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Lackawanna Steel
Lackawanna, New York

At the beginning of the 1800s, the Lackawanna Valley in Pennsylvania was rich in anthracite coal and iron deposits. Brothers George W. Scranton and Seldon T. Scranton moved to the valley in 1840 and settled in the five-house town of Slocum's Hollow (now Scranton) to establish an iron forge. The company quickly began turning out rails for the Erie Railroad, becoming the first company in the United States to mass-produce T rails. The firm's decision to manufacture rail tracks changed the fundamental nature of transportation in the United States, accelerated rail use, and eliminated American dependence on England for railroad track.

At the turn of the century, the Lackawanna Iron and Steel Company began to consider moving out of the Scranton area. The company's economic condition was deteriorating; in September 1899, Andrew Carnegie wrote, "My view is that sooner or later Harrisburg, Sparrows Point, and Scranton will cease to make rails, like Bethlehem. The autumn of last year seemed as good a time to force them out of business as any other."

Labor costs were rising. In 1897, the United Mine Workers had mostly organized workers at the coal and iron mines, who successfully struck in 1900 for a 10 percent wage hike. The union struck again from May 11, 1902, to October 23, 1902, and won a second wage increase as well as better working conditions. A second factor was the increasing cost of shipping iron ore to Scranton and a lack of rail lines from Scranton to the company's newly emerging markets.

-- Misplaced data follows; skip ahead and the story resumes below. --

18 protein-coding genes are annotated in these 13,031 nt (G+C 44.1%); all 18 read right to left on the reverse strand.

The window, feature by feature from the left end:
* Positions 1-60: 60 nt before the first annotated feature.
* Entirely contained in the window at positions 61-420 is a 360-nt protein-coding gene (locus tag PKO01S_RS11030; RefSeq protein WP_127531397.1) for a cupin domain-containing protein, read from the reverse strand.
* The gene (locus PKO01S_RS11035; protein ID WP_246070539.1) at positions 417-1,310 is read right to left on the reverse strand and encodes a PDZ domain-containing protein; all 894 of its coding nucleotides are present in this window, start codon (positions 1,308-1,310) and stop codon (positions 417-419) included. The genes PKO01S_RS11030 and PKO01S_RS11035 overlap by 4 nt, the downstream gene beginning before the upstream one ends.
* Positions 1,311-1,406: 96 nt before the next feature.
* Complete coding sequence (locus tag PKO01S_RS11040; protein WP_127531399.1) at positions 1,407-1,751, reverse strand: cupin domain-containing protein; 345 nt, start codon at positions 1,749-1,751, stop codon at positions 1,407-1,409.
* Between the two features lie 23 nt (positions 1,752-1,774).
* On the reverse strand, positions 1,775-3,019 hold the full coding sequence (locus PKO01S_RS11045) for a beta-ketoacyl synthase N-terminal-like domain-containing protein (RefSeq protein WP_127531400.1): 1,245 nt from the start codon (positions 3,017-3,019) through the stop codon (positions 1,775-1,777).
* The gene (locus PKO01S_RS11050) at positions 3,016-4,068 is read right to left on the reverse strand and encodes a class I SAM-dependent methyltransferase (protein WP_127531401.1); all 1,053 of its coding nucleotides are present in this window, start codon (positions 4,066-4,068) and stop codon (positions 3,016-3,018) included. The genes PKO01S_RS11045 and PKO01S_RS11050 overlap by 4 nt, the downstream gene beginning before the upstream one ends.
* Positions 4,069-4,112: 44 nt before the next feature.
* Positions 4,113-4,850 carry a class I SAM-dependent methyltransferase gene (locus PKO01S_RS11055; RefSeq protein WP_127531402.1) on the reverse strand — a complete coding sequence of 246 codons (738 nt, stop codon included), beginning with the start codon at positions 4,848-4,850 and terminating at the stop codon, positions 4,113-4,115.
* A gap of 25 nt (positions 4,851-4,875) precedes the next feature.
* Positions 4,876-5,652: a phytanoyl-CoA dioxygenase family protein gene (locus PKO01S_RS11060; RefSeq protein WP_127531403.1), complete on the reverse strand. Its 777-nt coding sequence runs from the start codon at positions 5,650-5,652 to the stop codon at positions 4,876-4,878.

The Lackawanna Iron and Steel Company decided to move its iron and steelmaking facilities to West Seneca, New York, in 1899, drawn by the area's easy access to Great Lakes shipping and the numerous rail lines in the area.

In 1922, Lackawanna Steel reported very large deficits, driven primarily by the huge New York steel mill's aging equipment. In 1922, Lackawanna Steel Co. was acquired by the Bethlehem Steel Company, ending the company's 62-year independence.

In the 1970s and 1980s, Bethlehem Steel allowed the Lackawanna Steel plant to become obsolete. Foreign competition made it financially impossible to continue to manufacture most of the products produced at Lackawanna. Bethlehem Steel also disliked the high tax rates of the state of New York, and did not want to spend the millions of dollars in air and water pollution abatement which were required by state and federal authorities.